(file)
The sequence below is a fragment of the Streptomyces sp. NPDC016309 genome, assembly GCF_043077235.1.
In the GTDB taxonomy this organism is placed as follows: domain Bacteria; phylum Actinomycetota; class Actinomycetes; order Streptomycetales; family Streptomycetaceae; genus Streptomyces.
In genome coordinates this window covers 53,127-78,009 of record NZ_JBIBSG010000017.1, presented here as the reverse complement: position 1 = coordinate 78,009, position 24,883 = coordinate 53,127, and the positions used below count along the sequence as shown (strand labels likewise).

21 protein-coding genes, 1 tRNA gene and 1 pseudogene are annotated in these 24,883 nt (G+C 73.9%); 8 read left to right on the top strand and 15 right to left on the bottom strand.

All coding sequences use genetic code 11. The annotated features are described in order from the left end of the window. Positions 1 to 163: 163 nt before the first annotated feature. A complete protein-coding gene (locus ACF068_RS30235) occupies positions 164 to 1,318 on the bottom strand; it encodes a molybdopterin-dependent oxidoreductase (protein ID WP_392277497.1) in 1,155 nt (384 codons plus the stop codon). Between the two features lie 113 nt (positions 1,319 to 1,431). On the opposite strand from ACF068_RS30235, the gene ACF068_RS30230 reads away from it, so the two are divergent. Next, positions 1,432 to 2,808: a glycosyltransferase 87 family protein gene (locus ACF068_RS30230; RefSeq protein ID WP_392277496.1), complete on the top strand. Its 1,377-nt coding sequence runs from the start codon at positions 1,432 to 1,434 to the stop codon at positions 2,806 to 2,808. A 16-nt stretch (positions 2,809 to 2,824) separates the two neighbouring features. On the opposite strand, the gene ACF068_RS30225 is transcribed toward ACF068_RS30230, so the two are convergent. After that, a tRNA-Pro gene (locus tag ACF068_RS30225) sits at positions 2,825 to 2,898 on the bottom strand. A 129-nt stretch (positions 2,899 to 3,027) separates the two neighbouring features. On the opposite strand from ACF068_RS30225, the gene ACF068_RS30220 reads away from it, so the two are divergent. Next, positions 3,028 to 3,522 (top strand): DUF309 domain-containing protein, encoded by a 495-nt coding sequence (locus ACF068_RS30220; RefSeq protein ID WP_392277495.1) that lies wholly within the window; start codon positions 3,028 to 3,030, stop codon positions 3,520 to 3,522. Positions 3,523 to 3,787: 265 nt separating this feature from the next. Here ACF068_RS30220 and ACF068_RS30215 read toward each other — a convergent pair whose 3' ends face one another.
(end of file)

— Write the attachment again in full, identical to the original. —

The sequence below is a fragment of the Streptomyces sp. NPDC016309 genome, assembly GCF_043077235.1.
In the GTDB taxonomy this organism is placed as follows: domain Bacteria; phylum Actinomycetota; class Actinomycetes; order Streptomycetales; family Streptomycetaceae; genus Streptomyces.
In genome coordinates this window covers 53,127-78,009 of record NZ_JBIBSG010000017.1, presented here as the reverse complement: position 1 = coordinate 78,009, position 24,883 = coordinate 53,127, and the positions used below count along the sequence as shown (strand labels likewise).

21 protein-coding genes, 1 tRNA gene and 1 pseudogene are annotated in these 24,883 nt (G+C 73.9%); 8 read left to right on the top strand and 15 right to left on the bottom strand.

All coding sequences use genetic code 11. The annotated features are described in order from the left end of the window. Positions 1 to 163: 163 nt before the first annotated feature. A complete protein-coding gene (locus ACF068_RS30235) occupies positions 164 to 1,318 on the bottom strand; it encodes a molybdopterin-dependent oxidoreductase (protein ID WP_392277497.1) in 1,155 nt (384 codons plus the stop codon). Between the two features lie 113 nt (positions 1,319 to 1,431). On the opposite strand from ACF068_RS30235, the gene ACF068_RS30230 reads away from it, so the two are divergent. Next, positions 1,432 to 2,808: a glycosyltransferase 87 family protein gene (locus ACF068_RS30230; RefSeq protein ID WP_392277496.1), complete on the top strand. Its 1,377-nt coding sequence runs from the start codon at positions 1,432 to 1,434 to the stop codon at positions 2,806 to 2,808. A 16-nt stretch (positions 2,809 to 2,824) separates the two neighbouring features. On the opposite strand, the gene ACF068_RS30225 is transcribed toward ACF068_RS30230, so the two are convergent. After that, a tRNA-Pro gene (locus tag ACF068_RS30225) sits at positions 2,825 to 2,898 on the bottom strand. A 129-nt stretch (positions 2,899 to 3,027) separates the two neighbouring features. On the opposite strand from ACF068_RS30225, the gene ACF068_RS30220 reads away from it, so the two are divergent. Next, positions 3,028 to 3,522 (top strand): DUF309 domain-containing protein, encoded by a 495-nt coding sequence (locus ACF068_RS30220; RefSeq protein ID WP_392277495.1) that lies wholly within the window; start codon positions 3,028 to 3,030, stop codon positions 3,520 to 3,522. Positions 3,523 to 3,787: 265 nt separating this feature from the next. Here ACF068_RS30220 and ACF068_RS30215 read toward each other — a convergent pair whose 3' ends face one another.